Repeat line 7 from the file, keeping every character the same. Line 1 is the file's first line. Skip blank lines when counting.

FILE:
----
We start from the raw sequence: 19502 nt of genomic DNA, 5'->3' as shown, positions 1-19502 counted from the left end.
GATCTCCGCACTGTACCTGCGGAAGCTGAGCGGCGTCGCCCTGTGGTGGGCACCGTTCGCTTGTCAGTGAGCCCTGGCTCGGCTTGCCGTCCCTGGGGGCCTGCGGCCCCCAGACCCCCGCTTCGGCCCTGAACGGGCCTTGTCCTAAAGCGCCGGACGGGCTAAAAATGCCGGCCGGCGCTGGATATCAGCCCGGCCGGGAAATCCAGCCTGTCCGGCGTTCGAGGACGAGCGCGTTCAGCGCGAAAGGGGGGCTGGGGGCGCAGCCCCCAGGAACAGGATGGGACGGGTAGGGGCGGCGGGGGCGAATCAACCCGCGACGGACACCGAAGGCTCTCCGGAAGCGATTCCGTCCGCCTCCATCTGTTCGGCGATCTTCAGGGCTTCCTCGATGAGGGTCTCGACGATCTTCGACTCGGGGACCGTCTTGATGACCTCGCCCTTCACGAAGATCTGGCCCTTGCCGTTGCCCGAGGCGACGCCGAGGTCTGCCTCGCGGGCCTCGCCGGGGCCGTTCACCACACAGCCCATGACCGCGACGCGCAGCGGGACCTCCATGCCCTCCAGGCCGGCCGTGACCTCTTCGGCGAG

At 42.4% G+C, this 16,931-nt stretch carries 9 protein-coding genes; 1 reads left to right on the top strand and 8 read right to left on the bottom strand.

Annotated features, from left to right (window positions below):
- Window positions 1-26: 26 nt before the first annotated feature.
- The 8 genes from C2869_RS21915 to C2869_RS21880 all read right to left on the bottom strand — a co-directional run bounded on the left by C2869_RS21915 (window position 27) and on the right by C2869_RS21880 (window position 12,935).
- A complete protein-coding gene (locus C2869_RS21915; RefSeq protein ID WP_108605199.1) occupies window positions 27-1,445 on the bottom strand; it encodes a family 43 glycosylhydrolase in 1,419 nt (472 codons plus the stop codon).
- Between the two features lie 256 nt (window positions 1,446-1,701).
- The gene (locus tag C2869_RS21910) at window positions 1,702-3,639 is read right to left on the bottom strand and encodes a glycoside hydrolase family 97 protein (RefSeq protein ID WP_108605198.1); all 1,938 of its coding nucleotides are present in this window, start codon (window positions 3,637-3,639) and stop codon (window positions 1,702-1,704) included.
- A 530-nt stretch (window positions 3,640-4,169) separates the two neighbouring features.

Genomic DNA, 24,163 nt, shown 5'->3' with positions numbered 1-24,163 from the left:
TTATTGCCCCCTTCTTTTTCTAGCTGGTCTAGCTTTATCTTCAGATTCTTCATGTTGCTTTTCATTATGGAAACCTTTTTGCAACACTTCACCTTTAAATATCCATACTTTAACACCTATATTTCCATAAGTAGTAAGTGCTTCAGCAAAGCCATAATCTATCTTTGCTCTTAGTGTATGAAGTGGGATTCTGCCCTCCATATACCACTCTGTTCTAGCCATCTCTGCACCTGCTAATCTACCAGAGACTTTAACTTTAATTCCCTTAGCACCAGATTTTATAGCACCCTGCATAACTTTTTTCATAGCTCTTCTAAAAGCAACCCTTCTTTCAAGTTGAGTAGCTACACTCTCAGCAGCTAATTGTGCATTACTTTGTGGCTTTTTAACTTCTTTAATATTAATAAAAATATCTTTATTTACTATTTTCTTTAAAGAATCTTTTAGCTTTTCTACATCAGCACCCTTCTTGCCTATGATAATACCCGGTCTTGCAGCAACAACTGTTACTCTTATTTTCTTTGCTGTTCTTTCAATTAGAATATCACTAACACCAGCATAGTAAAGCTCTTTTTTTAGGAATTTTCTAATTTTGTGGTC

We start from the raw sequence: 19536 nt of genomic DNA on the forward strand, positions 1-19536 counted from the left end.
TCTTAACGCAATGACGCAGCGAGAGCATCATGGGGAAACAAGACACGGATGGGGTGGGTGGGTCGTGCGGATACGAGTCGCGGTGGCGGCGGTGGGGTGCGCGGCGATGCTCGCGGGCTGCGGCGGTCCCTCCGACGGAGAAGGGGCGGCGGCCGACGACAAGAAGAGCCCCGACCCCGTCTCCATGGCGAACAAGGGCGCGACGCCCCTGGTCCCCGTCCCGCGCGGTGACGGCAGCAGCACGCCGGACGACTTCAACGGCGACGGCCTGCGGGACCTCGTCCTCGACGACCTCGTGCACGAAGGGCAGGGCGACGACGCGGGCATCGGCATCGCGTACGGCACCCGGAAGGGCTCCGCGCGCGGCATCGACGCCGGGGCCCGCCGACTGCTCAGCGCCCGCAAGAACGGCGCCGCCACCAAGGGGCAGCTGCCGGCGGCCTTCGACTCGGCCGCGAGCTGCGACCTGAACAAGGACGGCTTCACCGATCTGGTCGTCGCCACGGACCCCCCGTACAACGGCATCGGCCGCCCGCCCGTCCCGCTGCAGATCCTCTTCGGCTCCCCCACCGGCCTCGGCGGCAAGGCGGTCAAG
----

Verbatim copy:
- A complete protein-coding gene (locus C2869_RS21915; RefSeq protein ID WP_108605199.1) occupies window positions 27-1,445 on the bottom strand; it encodes a family 43 glycosylhydrolase in 1,419 nt (472 codons plus the stop codon).